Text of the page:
One lawmaker is upset FDA has yet to provide him details on how the agency will address use of unapproved non-opioid products and off-label uses of non-opioid products for acute and chronic pain treatment. The lawmaker also wants answers on what FDA has done to address non-opioid drug shortages.

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  • PhRMA Challenges Constitutionality Of Calif. Drug-Price Transparency Law

    Brand drug makers on Friday (Dec. 8) challenged the constitutionality of a California drug-price transparency law. The lawsuit by the Pharmaceutical Research and Manufacturers of America argues the law violates numerous constitutional provisions, including the Commerce Clause, the First Amendment and the Fourteenth Amendment's Due Process Clause, and it raises concerns the law would set national pricing policy.

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  • AAM To FDA: Be Harder On Brands Manipulating REMS

    The Association for Accessible Medicines wants FDA to exert greater pressure on brands thought to be manipulating Risk Evaluation and Mitigation Strategies (REMS) to block generic competition. The group suggests the agency condition approval of REMS drugs on the sponsor agreeing to make samples available to all future competitors, state that a brand's failure to provide samples within a period of time will be deemed a violation of the REMS, and take enforcement action against brand companies that manipulate REMS to block or delay generic entry.

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  • HHS To Distribute Opioid Funds Based On Population, Not Need, In 2018

    Next year the administration will continue to divvy up set-aside funds for states to fight the opioid epidemic based on a state's population, rather than need, Assistant Secretary for Mental Health and Substance Use Elinore McCance-Katz told senators Wednesday (Dec. 13). Lawmakers from both sides of the aisle have been pushing the administration to change the policy next year when the second year of 21st Century Cures funding kicks in so that states disproportionately affected by the epidemic could better respond, but McCance-Katz said changing funding methods could place extra burdens on states.

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  • Left With Unanswered Questions, E&C Might Hold Another Rx-Price Hearing

    Representatives of the drug-distribution sectors argued over the causes of drug prices at a House Energy & Commerce health subcommittee hearing Wednesday (Dec. 13), but lawmakers were left with unanswered questions and committee Chair Greg Walden (R-OR) said the subcommittee will likely hold another hearing on drug prices early next year.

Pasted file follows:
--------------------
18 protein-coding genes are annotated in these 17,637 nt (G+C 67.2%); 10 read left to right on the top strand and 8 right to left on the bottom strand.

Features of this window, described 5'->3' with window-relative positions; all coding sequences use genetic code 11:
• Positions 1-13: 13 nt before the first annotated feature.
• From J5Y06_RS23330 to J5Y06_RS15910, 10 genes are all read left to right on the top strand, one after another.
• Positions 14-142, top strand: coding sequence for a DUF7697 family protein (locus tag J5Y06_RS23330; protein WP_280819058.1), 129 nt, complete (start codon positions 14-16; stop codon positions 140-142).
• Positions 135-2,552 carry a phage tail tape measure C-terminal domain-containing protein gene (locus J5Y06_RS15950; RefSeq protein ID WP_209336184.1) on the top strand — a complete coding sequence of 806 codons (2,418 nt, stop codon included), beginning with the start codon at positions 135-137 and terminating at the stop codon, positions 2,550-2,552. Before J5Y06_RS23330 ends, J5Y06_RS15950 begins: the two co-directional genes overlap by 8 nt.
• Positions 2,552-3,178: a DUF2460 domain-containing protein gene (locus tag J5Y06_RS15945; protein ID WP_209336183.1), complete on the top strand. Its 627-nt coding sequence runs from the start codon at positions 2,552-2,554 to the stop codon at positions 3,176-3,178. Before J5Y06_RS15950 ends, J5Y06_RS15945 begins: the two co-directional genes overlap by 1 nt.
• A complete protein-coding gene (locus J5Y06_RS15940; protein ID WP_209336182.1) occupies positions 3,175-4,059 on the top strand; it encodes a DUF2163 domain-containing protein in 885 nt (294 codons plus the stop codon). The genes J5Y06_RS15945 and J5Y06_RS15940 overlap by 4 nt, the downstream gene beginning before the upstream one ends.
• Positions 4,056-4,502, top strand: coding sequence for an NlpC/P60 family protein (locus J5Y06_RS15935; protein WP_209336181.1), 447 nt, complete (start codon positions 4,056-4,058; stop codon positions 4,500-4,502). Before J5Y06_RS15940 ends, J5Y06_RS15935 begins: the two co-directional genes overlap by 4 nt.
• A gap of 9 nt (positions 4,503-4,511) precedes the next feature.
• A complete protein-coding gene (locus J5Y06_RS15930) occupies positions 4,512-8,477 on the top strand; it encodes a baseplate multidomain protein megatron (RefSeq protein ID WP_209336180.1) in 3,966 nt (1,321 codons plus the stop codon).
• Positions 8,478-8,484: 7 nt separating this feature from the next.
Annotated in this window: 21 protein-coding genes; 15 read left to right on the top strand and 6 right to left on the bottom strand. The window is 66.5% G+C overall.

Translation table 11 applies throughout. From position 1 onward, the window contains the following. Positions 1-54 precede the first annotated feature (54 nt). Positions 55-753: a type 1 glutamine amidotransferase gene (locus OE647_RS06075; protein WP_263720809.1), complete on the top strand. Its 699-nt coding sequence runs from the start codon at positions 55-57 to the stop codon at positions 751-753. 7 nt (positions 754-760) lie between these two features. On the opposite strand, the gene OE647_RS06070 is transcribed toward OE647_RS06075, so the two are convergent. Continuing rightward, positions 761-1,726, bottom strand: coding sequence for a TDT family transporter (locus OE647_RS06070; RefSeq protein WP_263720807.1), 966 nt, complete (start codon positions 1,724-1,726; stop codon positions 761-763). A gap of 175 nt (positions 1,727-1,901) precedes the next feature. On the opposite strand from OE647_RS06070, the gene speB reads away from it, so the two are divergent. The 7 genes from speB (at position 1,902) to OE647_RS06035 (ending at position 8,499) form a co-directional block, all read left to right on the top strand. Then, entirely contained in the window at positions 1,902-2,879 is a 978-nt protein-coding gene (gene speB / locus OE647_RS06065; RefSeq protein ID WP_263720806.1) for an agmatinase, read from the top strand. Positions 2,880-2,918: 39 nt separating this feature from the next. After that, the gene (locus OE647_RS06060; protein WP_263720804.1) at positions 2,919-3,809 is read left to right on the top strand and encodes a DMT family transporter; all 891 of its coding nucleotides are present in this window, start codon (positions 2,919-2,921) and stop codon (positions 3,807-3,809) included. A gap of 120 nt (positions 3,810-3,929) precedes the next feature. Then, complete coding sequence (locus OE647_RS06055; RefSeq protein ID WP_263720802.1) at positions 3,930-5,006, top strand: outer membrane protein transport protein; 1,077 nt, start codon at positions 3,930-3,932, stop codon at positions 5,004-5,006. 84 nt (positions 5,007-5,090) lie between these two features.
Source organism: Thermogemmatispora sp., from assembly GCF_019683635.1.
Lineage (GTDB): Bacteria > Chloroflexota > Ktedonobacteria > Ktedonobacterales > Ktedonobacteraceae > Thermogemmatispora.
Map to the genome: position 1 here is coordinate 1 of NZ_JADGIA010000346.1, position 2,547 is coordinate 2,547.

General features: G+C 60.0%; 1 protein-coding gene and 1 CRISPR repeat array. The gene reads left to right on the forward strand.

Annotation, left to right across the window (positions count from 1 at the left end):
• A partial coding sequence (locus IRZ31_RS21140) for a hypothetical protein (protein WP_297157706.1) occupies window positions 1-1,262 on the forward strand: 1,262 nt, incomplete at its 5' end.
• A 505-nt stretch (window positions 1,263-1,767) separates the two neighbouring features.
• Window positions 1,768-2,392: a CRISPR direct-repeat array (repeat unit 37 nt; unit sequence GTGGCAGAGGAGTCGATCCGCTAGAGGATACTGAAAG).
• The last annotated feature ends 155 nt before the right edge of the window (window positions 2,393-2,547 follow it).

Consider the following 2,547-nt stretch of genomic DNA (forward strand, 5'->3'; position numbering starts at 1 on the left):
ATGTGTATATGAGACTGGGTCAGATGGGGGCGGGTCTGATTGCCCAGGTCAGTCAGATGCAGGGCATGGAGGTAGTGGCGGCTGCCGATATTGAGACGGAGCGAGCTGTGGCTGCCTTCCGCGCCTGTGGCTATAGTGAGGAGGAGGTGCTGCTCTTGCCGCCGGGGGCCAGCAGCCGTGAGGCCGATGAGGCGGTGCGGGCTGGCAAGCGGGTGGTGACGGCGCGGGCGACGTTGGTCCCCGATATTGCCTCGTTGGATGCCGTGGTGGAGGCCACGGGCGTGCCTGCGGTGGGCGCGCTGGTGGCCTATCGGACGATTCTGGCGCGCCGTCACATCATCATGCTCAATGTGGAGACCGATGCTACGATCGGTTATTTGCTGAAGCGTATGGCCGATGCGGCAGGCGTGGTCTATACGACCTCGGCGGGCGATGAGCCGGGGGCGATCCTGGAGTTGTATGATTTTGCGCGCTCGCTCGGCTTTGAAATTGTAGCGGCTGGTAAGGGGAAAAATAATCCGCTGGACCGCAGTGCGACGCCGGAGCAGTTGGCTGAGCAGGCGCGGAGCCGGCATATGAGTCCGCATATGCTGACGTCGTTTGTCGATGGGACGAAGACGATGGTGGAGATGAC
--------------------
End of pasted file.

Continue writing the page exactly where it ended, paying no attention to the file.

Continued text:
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  • Paul Proposes Letting Rx Makers Vary Discounts To Move Away From Rebates

    Sen. Rand Paul (R-KY) on Tuesday (Dec. 12) proposed letting drug companies offer varying up-front discounts because doing so would move industry away from rebates that are blamed for obscuring business deals many lobbyists and policy analysts say contribute to price increases. Paul said allowing discounts directly from the manufacturer is a way to achieve price transparency without mandating it.

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  • 340B Policies In The Mix For Possible Inclusion In End-Of-Year Legislation

    A bipartisan group of six senators recently urged the upper chamber's leadership to include a provision to prevent a cut to hospital reimbursement for 340B drugs in an end-of-the-year package -- though it is unclear what legislation lawmakers may look to pass once the current continuing resolution runs out Dec. 22. A hospital lobbyist says that some type of spending bill will need to move once the short-term government funding runs out, and hospitals hope a moratorium on the cuts to 340B hospital pay will be attached to that vehicle.

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  • W&M Bills Would Reduce, Delay ACA Taxes; Pause Employer Mandate

    House Ways & Means Republicans on Tuesday (Dec. 12) introduced a package of bills that would delay the Affordable Care Act's medical device tax by five years, reduce the tax on health issuers that are able to rebate consumers in 2018 and provide full relief to all issuers in 2019, stop implementation of the employer mandate, push the start date for the controversial Cadillac tax by one year to 2021, and freeze for two years the ban on using consumer-directed accounts to purchase over- the-counter medications.

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  • Pallone Pushes Walden To Hold An E&C Hearing On CVS-Aetna Merger

    House Energy & Commerce ranking Democrat Frank Pallone (NJ) on Tuesday (Dec. 5) asked committee Chair Greg Walden (R-OR) to hold a hearing on CVS Health's plan to purchase Aetna for $69 billion because, he said, the merger would be a new frontier for the health industry and it has the potential to either benefit or harm consumers.

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  • FDA Approves First Follow-On, Fast-Acting Insulin

    FDA approved Monday (Dec. 11) the first fast-acting insulin to go through the abbreviated 505(b)(2) pathway, Sanofi-Aventis U.S.'s Admelog, a follow on to Lilly's blockbuster Humalog. FDA Commissioner Scott Gottlieb praised the approval as a step forward for drug pricing, but how significant of a price cut the product will take relative to its competitor and whether Admelog will be interchangeable with Humalog is unclear.